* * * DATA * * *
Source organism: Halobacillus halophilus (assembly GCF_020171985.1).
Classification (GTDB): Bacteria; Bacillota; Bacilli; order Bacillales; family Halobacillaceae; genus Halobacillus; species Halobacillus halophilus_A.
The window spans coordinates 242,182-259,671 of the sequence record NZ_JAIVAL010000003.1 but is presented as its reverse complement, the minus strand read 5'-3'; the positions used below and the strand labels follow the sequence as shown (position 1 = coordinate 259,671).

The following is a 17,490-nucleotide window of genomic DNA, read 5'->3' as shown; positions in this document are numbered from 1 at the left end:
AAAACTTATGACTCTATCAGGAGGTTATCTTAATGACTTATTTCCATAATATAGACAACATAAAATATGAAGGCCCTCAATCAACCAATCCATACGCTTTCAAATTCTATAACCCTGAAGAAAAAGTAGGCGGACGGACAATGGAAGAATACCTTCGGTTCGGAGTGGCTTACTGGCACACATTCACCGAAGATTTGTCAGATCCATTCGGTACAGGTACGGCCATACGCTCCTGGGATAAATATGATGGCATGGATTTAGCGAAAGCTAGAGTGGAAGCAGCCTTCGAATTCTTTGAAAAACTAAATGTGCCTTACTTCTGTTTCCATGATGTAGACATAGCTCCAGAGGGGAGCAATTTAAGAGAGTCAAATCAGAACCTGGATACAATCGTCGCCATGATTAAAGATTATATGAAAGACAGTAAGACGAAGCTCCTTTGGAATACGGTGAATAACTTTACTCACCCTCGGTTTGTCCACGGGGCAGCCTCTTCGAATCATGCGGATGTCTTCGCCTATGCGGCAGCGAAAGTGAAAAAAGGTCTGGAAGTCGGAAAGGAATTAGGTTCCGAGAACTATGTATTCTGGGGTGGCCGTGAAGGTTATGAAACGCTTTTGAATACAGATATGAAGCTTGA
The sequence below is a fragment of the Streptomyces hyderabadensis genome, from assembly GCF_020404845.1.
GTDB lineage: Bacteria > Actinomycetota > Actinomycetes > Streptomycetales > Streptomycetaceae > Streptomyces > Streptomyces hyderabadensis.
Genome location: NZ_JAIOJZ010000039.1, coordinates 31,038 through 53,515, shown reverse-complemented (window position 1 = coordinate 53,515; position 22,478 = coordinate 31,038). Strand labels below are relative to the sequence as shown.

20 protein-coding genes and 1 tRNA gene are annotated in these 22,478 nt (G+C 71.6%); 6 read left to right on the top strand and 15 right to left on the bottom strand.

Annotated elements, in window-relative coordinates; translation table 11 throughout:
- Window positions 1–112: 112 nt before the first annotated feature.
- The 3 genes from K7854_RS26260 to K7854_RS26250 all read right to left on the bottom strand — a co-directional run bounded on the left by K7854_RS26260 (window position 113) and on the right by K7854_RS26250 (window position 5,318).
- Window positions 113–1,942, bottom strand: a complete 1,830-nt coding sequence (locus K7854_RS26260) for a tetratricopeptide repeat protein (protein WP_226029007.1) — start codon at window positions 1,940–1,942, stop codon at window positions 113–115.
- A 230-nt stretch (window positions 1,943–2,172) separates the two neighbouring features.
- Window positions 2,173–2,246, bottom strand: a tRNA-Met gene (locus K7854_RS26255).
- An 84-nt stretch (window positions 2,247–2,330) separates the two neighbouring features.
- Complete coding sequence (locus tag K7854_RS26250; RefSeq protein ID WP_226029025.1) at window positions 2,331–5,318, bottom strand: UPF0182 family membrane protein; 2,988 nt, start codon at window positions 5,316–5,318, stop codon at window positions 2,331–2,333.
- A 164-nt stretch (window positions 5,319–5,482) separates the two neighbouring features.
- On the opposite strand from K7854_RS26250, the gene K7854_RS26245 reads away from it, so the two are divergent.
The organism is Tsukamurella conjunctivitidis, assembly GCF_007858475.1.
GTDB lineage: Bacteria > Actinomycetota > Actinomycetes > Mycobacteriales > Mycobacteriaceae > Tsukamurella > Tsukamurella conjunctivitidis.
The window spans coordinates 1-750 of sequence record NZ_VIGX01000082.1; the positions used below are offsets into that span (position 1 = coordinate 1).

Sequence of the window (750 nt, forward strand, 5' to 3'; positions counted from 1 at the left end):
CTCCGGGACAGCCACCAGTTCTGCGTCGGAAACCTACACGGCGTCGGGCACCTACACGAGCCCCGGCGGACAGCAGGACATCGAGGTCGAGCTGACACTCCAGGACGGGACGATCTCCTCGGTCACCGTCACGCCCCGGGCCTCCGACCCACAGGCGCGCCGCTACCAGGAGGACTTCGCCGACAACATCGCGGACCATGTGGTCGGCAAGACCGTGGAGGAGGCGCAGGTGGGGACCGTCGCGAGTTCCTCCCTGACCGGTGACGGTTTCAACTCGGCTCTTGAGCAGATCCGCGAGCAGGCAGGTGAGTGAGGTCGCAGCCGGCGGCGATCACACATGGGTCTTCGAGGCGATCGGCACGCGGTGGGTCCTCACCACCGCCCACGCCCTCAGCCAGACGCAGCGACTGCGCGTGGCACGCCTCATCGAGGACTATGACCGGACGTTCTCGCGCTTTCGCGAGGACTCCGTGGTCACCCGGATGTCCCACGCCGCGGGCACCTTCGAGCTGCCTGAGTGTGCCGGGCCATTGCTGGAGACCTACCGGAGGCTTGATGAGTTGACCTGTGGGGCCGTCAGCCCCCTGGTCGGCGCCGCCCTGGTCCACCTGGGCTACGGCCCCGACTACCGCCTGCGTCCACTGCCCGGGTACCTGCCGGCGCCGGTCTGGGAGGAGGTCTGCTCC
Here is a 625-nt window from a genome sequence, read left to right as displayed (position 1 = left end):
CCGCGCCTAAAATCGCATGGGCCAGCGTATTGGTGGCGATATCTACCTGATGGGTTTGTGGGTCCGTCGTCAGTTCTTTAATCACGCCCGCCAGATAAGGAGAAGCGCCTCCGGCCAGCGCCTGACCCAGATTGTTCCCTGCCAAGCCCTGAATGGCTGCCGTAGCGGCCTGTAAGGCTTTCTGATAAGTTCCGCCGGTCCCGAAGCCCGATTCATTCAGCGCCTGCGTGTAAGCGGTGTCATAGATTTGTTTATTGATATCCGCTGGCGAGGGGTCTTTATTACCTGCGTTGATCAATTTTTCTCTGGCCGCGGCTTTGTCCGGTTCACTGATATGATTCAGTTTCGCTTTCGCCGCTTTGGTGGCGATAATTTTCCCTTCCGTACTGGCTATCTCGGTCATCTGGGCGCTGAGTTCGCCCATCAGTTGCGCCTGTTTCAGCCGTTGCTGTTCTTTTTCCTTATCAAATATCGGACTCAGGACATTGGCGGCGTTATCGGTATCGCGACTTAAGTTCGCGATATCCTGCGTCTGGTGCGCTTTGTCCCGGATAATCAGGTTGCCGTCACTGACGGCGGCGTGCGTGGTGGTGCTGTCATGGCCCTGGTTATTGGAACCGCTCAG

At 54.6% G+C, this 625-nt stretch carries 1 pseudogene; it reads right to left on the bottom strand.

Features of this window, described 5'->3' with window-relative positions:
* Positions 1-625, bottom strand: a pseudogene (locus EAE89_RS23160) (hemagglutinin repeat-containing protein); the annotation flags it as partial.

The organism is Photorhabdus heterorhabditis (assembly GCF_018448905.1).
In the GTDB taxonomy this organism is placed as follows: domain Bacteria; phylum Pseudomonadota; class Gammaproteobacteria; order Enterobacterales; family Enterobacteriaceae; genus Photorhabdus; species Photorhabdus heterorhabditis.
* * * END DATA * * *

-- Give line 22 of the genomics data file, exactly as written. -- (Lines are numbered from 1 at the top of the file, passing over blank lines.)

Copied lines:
The window spans coordinates 1-750 of sequence record NZ_VIGX01000082.1; the positions used below are offsets into that span (position 1 = coordinate 1).